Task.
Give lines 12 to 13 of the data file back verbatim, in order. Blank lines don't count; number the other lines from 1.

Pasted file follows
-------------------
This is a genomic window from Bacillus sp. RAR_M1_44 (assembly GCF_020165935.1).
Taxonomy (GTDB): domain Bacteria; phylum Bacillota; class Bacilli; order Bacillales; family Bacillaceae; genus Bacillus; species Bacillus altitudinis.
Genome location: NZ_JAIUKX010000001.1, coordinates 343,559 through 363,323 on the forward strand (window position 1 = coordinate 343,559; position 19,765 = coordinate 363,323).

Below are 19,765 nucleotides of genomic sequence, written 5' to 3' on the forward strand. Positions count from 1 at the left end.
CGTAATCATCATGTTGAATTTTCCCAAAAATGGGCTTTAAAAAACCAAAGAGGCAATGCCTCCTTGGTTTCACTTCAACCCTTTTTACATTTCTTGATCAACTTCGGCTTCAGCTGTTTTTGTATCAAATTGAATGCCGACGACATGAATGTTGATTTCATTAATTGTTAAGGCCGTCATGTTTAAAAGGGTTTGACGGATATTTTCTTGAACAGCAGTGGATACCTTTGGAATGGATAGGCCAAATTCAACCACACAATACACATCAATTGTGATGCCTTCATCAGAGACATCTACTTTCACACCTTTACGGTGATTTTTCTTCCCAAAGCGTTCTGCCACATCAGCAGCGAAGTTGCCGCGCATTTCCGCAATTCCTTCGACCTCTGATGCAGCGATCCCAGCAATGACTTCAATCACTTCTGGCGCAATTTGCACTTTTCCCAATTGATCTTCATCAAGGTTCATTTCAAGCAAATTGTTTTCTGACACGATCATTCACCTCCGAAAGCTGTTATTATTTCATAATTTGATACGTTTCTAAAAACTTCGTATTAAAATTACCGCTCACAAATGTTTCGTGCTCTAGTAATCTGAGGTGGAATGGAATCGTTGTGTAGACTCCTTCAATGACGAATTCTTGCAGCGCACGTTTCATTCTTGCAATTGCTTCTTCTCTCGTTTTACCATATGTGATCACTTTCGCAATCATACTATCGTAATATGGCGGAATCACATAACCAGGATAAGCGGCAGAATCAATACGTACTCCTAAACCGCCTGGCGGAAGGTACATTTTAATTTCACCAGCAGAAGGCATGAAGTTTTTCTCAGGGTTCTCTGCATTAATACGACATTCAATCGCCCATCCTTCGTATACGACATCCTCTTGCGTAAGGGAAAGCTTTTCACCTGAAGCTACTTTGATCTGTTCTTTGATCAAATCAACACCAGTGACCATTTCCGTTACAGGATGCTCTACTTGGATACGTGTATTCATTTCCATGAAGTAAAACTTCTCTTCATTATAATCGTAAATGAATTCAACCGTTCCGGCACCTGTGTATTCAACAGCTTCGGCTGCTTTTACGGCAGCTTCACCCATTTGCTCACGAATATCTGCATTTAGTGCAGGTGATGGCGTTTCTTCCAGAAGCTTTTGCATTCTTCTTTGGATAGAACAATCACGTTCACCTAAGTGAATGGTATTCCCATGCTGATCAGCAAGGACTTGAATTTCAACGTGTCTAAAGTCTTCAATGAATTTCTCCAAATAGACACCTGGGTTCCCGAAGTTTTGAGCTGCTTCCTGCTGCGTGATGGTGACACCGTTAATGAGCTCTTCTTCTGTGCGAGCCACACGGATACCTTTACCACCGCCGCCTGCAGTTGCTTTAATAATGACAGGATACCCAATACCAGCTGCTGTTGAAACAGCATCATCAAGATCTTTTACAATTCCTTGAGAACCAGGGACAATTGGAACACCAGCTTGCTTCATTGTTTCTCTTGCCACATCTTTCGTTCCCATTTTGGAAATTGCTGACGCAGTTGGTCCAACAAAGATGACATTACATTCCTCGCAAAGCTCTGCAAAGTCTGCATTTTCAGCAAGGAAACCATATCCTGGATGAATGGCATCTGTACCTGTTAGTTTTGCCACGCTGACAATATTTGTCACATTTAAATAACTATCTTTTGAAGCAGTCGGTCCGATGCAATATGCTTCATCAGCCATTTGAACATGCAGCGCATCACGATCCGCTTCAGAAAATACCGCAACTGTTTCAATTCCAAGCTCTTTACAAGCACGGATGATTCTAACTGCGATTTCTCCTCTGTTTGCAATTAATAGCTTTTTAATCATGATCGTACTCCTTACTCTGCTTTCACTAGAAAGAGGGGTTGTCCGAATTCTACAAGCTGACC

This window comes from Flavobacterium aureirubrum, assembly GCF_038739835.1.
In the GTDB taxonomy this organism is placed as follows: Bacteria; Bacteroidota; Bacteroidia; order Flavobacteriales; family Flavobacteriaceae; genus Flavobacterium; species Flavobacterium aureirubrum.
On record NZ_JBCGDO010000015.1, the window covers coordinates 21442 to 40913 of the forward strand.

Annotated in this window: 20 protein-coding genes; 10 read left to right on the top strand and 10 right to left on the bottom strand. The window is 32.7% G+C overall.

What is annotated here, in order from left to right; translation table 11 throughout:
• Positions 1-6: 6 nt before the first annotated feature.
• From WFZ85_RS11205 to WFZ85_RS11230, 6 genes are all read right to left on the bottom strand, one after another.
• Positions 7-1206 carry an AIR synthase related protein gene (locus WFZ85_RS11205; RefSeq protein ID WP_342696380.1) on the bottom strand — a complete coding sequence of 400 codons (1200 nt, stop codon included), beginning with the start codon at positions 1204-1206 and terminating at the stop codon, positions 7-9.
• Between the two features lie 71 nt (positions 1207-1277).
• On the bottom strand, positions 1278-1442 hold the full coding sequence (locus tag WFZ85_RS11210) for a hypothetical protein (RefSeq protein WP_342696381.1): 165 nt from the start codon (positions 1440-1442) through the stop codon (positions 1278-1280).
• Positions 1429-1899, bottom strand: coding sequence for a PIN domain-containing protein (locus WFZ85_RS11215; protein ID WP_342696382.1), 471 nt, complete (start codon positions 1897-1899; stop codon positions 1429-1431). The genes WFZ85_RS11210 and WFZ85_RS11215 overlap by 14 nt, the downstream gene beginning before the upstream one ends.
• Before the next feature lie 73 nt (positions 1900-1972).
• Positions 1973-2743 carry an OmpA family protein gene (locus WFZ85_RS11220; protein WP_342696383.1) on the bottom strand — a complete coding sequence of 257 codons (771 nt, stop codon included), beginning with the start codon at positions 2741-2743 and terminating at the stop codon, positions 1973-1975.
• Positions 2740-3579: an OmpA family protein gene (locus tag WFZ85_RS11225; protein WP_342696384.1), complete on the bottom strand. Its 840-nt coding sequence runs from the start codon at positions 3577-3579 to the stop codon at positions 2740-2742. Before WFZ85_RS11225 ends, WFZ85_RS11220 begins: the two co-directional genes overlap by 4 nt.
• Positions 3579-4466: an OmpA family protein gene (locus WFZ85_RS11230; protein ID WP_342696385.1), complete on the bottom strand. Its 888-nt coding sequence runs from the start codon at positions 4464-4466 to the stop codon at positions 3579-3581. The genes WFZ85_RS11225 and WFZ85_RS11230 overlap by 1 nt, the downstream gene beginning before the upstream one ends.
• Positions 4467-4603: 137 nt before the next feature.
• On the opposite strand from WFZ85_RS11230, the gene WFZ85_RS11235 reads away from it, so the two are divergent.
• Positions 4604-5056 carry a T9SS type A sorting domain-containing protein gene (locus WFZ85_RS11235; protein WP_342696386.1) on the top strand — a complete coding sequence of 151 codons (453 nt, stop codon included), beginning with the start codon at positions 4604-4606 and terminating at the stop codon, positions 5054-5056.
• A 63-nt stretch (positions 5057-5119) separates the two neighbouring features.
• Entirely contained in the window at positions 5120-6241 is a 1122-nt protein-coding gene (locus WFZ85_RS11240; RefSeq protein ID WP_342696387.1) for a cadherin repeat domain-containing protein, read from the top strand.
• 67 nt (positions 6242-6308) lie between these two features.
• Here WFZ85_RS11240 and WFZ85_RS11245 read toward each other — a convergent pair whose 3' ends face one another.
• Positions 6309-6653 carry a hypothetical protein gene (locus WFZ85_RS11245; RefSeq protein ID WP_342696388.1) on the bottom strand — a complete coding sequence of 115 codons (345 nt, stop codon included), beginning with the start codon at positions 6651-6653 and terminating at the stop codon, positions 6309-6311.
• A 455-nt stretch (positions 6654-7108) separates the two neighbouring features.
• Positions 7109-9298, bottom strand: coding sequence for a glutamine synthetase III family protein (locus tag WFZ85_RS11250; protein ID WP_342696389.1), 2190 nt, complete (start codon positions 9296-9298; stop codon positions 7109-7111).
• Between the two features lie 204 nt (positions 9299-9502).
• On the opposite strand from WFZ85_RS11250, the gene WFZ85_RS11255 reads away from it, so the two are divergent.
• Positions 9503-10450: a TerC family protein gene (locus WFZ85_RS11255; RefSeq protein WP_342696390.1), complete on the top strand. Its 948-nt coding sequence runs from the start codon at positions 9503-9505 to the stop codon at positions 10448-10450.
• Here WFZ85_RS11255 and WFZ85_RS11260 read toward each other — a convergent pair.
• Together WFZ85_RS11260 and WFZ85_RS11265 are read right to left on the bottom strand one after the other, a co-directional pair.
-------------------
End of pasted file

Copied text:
• From WFZ85_RS11205 to WFZ85_RS11230, 6 genes are all read right to left on the bottom strand, one after another.
• Positions 7-1206 carry an AIR synthase related protein gene (locus WFZ85_RS11205; RefSeq protein ID WP_342696380.1) on the bottom strand — a complete coding sequence of 400 codons (1200 nt, stop codon included), beginning with the start codon at positions 1204-1206 and terminating at the stop codon, positions 7-9.